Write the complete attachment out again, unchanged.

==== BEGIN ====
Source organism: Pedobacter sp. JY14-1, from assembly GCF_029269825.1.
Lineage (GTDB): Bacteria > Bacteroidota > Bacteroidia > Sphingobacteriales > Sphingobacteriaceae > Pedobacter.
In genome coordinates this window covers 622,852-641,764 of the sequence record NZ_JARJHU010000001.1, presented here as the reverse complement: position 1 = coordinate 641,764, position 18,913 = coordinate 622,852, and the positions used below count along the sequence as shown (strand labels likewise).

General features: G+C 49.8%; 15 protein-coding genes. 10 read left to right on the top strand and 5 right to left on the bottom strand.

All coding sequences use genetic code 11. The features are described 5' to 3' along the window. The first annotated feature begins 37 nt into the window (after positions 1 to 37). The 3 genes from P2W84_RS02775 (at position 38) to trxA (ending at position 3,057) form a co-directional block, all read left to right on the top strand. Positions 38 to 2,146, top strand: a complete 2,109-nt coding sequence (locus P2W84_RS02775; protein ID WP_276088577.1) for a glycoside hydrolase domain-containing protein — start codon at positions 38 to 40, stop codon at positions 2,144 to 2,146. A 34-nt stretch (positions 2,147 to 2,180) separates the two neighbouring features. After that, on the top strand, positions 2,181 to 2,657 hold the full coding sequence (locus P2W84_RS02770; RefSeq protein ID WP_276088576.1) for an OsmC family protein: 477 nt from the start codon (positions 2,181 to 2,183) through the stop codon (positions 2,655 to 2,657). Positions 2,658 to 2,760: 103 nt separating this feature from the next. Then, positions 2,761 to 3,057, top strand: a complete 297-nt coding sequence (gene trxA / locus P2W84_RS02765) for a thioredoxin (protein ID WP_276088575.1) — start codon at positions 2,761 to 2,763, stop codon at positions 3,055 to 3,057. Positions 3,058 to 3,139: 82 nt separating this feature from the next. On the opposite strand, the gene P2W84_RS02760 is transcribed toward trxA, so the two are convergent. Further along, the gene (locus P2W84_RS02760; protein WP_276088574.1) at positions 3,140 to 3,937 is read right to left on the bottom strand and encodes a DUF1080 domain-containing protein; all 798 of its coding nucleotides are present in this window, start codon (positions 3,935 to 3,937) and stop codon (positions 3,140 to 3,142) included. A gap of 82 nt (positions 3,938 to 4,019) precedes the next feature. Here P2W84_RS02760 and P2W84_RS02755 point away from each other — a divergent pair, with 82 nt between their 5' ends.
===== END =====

Source organism: Pedobacter sp. JY14-1, from assembly GCF_029269825.1.
Lineage (GTDB): Bacteria > Bacteroidota > Bacteroidia > Sphingobacteriales > Sphingobacteriaceae > Pedobacter.
In genome coordinates this window covers 622,852-641,764 of the sequence record NZ_JARJHU010000001.1, presented here as the reverse complement: position 1 = coordinate 641,764, position 18,913 = coordinate 622,852, and the positions used below count along the sequence as shown (strand labels likewise).

General features: G+C 49.8%; 15 protein-coding genes. 10 read left to right on the top strand and 5 right to left on the bottom strand.

All coding sequences use genetic code 11. The features are described 5' to 3' along the window. The first annotated feature begins 37 nt into the window (after positions 1 to 37). The 3 genes from P2W84_RS02775 (at position 38) to trxA (ending at position 3,057) form a co-directional block, all read left to right on the top strand. Positions 38 to 2,146, top strand: a complete 2,109-nt coding sequence (locus P2W84_RS02775; protein ID WP_276088577.1) for a glycoside hydrolase domain-containing protein — start codon at positions 38 to 40, stop codon at positions 2,144 to 2,146. A 34-nt stretch (positions 2,147 to 2,180) separates the two neighbouring features. After that, on the top strand, positions 2,181 to 2,657 hold the full coding sequence (locus P2W84_RS02770; RefSeq protein ID WP_276088576.1) for an OsmC family protein: 477 nt from the start codon (positions 2,181 to 2,183) through the stop codon (positions 2,655 to 2,657). Positions 2,658 to 2,760: 103 nt separating this feature from the next. Then, positions 2,761 to 3,057, top strand: a complete 297-nt coding sequence (gene trxA / locus P2W84_RS02765) for a thioredoxin (protein ID WP_276088575.1) — start codon at positions 2,761 to 2,763, stop codon at positions 3,055 to 3,057. Positions 3,058 to 3,139: 82 nt separating this feature from the next. On the opposite strand, the gene P2W84_RS02760 is transcribed toward trxA, so the two are convergent. Further along, the gene (locus P2W84_RS02760; protein WP_276088574.1) at positions 3,140 to 3,937 is read right to left on the bottom strand and encodes a DUF1080 domain-containing protein; all 798 of its coding nucleotides are present in this window, start codon (positions 3,935 to 3,937) and stop codon (positions 3,140 to 3,142) included. A gap of 82 nt (positions 3,938 to 4,019) precedes the next feature. Here P2W84_RS02760 and P2W84_RS02755 point away from each other — a divergent pair, with 82 nt between their 5' ends.